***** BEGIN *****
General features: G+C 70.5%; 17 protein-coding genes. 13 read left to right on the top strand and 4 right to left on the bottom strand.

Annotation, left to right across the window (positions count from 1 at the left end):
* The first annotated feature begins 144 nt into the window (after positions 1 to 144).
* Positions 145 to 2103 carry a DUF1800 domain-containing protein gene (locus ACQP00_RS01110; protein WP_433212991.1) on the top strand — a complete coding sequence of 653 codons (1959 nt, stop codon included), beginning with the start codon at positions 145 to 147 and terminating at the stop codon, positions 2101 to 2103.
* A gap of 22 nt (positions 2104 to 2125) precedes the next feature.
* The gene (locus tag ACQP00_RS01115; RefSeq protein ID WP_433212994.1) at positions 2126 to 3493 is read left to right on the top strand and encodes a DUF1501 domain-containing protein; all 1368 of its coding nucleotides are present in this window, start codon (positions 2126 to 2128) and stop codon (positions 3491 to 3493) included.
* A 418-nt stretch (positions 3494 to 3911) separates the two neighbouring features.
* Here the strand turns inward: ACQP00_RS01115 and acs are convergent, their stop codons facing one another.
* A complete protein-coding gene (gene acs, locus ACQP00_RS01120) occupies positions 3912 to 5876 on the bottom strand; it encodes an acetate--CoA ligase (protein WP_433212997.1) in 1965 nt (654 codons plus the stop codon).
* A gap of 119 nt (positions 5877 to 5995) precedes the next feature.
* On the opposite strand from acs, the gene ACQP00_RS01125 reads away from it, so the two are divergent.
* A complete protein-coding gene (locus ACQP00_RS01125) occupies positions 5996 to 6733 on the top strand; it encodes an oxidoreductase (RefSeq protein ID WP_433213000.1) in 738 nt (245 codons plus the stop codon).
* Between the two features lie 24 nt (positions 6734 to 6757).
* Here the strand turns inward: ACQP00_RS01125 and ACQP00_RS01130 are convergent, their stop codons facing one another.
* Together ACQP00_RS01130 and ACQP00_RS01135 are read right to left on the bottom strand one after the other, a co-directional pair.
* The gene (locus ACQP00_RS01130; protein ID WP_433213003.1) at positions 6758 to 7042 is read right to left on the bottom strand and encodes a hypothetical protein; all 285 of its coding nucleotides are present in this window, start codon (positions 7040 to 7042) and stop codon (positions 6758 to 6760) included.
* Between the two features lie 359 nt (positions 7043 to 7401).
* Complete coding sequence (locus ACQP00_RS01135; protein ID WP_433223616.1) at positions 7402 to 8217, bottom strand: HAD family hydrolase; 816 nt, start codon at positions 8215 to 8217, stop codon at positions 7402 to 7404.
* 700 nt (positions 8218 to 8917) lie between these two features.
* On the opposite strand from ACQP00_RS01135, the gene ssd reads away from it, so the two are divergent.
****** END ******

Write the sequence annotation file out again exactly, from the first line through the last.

General features: G+C 70.5%; 17 protein-coding genes. 13 read left to right on the top strand and 4 right to left on the bottom strand.

Annotation, left to right across the window (positions count from 1 at the left end):
* The first annotated feature begins 144 nt into the window (after positions 1 to 144).
* Positions 145 to 2103 carry a DUF1800 domain-containing protein gene (locus ACQP00_RS01110; protein WP_433212991.1) on the top strand — a complete coding sequence of 653 codons (1959 nt, stop codon included), beginning with the start codon at positions 145 to 147 and terminating at the stop codon, positions 2101 to 2103.
* A gap of 22 nt (positions 2104 to 2125) precedes the next feature.
* The gene (locus tag ACQP00_RS01115; RefSeq protein ID WP_433212994.1) at positions 2126 to 3493 is read left to right on the top strand and encodes a DUF1501 domain-containing protein; all 1368 of its coding nucleotides are present in this window, start codon (positions 2126 to 2128) and stop codon (positions 3491 to 3493) included.
* A 418-nt stretch (positions 3494 to 3911) separates the two neighbouring features.
* Here the strand turns inward: ACQP00_RS01115 and acs are convergent, their stop codons facing one another.
* A complete protein-coding gene (gene acs, locus ACQP00_RS01120) occupies positions 3912 to 5876 on the bottom strand; it encodes an acetate--CoA ligase (protein WP_433212997.1) in 1965 nt (654 codons plus the stop codon).
* A gap of 119 nt (positions 5877 to 5995) precedes the next feature.
* On the opposite strand from acs, the gene ACQP00_RS01125 reads away from it, so the two are divergent.
* A complete protein-coding gene (locus ACQP00_RS01125) occupies positions 5996 to 6733 on the top strand; it encodes an oxidoreductase (RefSeq protein ID WP_433213000.1) in 738 nt (245 codons plus the stop codon).
* Between the two features lie 24 nt (positions 6734 to 6757).
* Here the strand turns inward: ACQP00_RS01125 and ACQP00_RS01130 are convergent, their stop codons facing one another.
* Together ACQP00_RS01130 and ACQP00_RS01135 are read right to left on the bottom strand one after the other, a co-directional pair.
* The gene (locus ACQP00_RS01130; protein ID WP_433213003.1) at positions 6758 to 7042 is read right to left on the bottom strand and encodes a hypothetical protein; all 285 of its coding nucleotides are present in this window, start codon (positions 7040 to 7042) and stop codon (positions 6758 to 6760) included.
* Between the two features lie 359 nt (positions 7043 to 7401).
* Complete coding sequence (locus ACQP00_RS01135; protein ID WP_433223616.1) at positions 7402 to 8217, bottom strand: HAD family hydrolase; 816 nt, start codon at positions 8215 to 8217, stop codon at positions 7402 to 7404.
* 700 nt (positions 8218 to 8917) lie between these two features.
* On the opposite strand from ACQP00_RS01135, the gene ssd reads away from it, so the two are divergent.